So just last week, we met up with a consultant to talk about our ideas for designer lighting. We wanted to offer something really special, and the space needed to be perfect for helping people get the most from their practise. We found an ideal space with perfect acoustics, in a fabulous area with lots of parking- there was just one thing to get perfect- the lighting.

We’d had lots of challenges come up in this time. Having both left the corporate world, I sold my business and Chris took a pretty significant pay cut to get our dream off the ground. But our hearts are focused and centered on this, Chris ( who was already a professional instructor from way back)  introduced me to yoga and before long, we were conducting weekly small classes through a local studio. The only next natural step forward was to actually make our sessions our own.

When I first started doing yoga as a beginner, my first session changed me. I was blown away by the energy in the room. The lighting was dim, but warm, the room was quiet, the whole vibe of the studio was ambient. Stepping in off the street was like being transported into another dimension. I wanted to replicate that. Talking to the lighting consultant I realised just how important it was that she understood what was important about that initial experience. And she did. I really believe my studio is a way for people to escape not from themselves, but to themselves. We can’t wait to open the doors!

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Dreamhouse Overload

So my sister, Leanne, is looking to buy a house, and apparently this is the world’s biggest deal. She’s constantly plugged in to three different real estate apps, and has been texting me daily to report some new dream home she’s unearthed. To be honest, I’m sceptical about most of her finds – either they’re insanely out of her price range or there’s something seriously undesirable going on.

Over the long weekend, I finally agreed to go with her to check out a block of land south east of Melbourne. It was a cool area, but it wasn’t clear from the real estate agent’s online description whether or not it could be connected to power or support a building permit. Plus, the agent had evidently forgotten to email Leanne the Section 32 Statement. Help in Melbourne for this kind of thing can be hard to come by on a public holiday, so we were left to our devices in pondering the possibilities of this find.

With no info on hand regarding rates, zoning, building restrictions and the like, we instead turned our attention to assessing the notion of erecting a tree-house among the old trees up the back of the property. They were pretty huge, and looked relatively strong for the most part. There was one that looked like it might come crashing down at any moment, though. That got us to thinking about property insurance, and then vulnerability to bush-fires… frankly, it’s a lot to take on.

This has all made me aware of the need to get some professionals in on this action. If Leanne expects me to get knee deep in deciphering the legal ins and outs of buying property, she’s got another thing coming. Recruiting conveyancing services in Melbourne’s south-east should be her first port of call, I reckon. Let them harass the real estate agents for the vendor statement.

Meanwhile, I’ll be on hand to advise on the placement of rope ladders and flying foxes that will feature in the treehouse of dreams, which is obviously going to happen.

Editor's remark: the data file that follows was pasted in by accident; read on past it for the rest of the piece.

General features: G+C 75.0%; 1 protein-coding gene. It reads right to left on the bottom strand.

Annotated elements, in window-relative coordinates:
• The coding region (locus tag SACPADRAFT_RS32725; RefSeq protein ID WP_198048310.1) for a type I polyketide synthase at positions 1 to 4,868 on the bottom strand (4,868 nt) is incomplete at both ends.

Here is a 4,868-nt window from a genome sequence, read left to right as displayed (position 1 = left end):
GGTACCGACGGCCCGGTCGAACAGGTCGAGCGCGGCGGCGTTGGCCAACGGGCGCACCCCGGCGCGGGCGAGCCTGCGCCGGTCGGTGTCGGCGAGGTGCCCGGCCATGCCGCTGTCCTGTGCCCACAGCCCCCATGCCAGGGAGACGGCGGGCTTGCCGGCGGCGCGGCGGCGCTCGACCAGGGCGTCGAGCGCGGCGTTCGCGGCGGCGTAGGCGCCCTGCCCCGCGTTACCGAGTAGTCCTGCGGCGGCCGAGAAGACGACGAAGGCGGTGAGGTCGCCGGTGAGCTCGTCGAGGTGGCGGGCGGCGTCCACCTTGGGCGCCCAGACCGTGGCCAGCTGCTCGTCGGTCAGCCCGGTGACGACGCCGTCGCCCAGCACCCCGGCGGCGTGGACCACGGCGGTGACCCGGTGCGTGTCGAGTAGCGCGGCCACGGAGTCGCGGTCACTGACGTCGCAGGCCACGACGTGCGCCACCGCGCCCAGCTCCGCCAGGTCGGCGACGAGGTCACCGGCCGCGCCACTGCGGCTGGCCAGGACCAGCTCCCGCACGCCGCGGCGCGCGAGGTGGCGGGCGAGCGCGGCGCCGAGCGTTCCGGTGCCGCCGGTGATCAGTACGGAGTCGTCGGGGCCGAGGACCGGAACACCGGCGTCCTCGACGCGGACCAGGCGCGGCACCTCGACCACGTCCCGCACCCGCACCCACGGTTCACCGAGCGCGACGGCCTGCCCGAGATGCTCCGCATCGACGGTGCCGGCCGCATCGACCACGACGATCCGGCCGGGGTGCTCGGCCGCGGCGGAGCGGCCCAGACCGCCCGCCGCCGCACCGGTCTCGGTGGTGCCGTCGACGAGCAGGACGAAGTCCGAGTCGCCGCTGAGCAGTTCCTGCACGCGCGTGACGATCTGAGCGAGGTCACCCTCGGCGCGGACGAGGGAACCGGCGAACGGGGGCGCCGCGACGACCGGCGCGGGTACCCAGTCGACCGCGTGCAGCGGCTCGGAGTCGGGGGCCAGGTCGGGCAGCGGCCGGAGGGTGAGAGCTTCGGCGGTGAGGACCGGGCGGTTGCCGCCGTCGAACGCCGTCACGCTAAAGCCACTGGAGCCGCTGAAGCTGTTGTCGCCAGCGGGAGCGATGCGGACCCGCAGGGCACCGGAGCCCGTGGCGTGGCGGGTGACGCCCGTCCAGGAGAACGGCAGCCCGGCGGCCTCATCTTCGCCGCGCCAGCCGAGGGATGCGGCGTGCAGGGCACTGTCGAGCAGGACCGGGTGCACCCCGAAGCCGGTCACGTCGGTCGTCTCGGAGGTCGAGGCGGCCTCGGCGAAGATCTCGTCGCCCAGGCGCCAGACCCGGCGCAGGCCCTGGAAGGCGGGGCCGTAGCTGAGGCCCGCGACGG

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Just…Get Rid of the Termites?

I’m trying to think of an Australian equivalent for the situation I’m in right now. What’s something that Australians REALLY like? I’m thinking sport, barbecues, beaches…probably more stuff. None of that seems really culturally ingrained like in other countries though. Like, if you said you didn’t like beaches, people might just shrug. Loads of people aren’t into sport.

Whereas in an Albjerian family, if you say you don’t like animals it’s like a thousand-year-curse on your household. Even people who don’t like animals have to pretend, because it’s THAT important.

So when I finally snapped and asked if we can’t just call someone about termite control. Dandenong has a bit of problem with white ants lately, according to the local newspapers. I had my fingers crossed that the pest control people will take care of the mound in the garden. The parents did not approve. I was given a stern talking to revolving around Kallii, the termite goddess who was personally responsible for the creation of tent pegs, back in the ‘Anima-Ren’ (Wild Days. Like, before time began or something). Oh, wow, I hope she got the rest of the day off afterwards, because that must’ve been tiring, poor thing. And that comment got me grounded.

It’s dumb though. We have a real termite problem brewing out there, and the parents are so steeped in tradition that they don’t even seem to care. So here’s me, the teenager, being the responsible one. In this, anyway. There are also those festivals where they cook up all kinds of insects, and everyone brings their dogs and cats and exotic lizards and we’re all supposed to handle them while thanking them for their acts of living. I don’t want to touch ANY of those things. I don’t want to eat bugs, and I do not want to go out to the termite mound in the garden and pay my respects with a short prayer. I’d rather be calling in the pest control people from Dandenong who can deal with it. Permanently. Forever. But I can’t, because…I’m grounded.

-Ree

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Caring for Kitty, South of the City

My cat, Marleybone, and I had have a long-term, love-hate relationship with our local vet (nb. the hatred was not on my own part). Now that we’ve moved down near Moorabbin, the two of us are in on the hunt for a bayside vet.

Marley-bone isn’t in bad shape for a fifteen year-old cat. He loves to rip into anything woollen, and is known to have a red hot go at the mouse that occasionally cuts through our living room. Still, he’s no spring chicken, and benefits from the occasional health check up at the vet.

His dental health, in particular, is something that I’m keen to stay on top of – some vets say that caring for a pet’s teeth can add up to four years to its life. I have enough trouble keeping my own dental appointments, so it might seem a bit of a stretch for me to shell out the time and money for Marley-bone’s chompers. The way I see it, though, he’s not ‘my cat’; he’s a friend, and I’ve taken on responsibility for his health and happiness.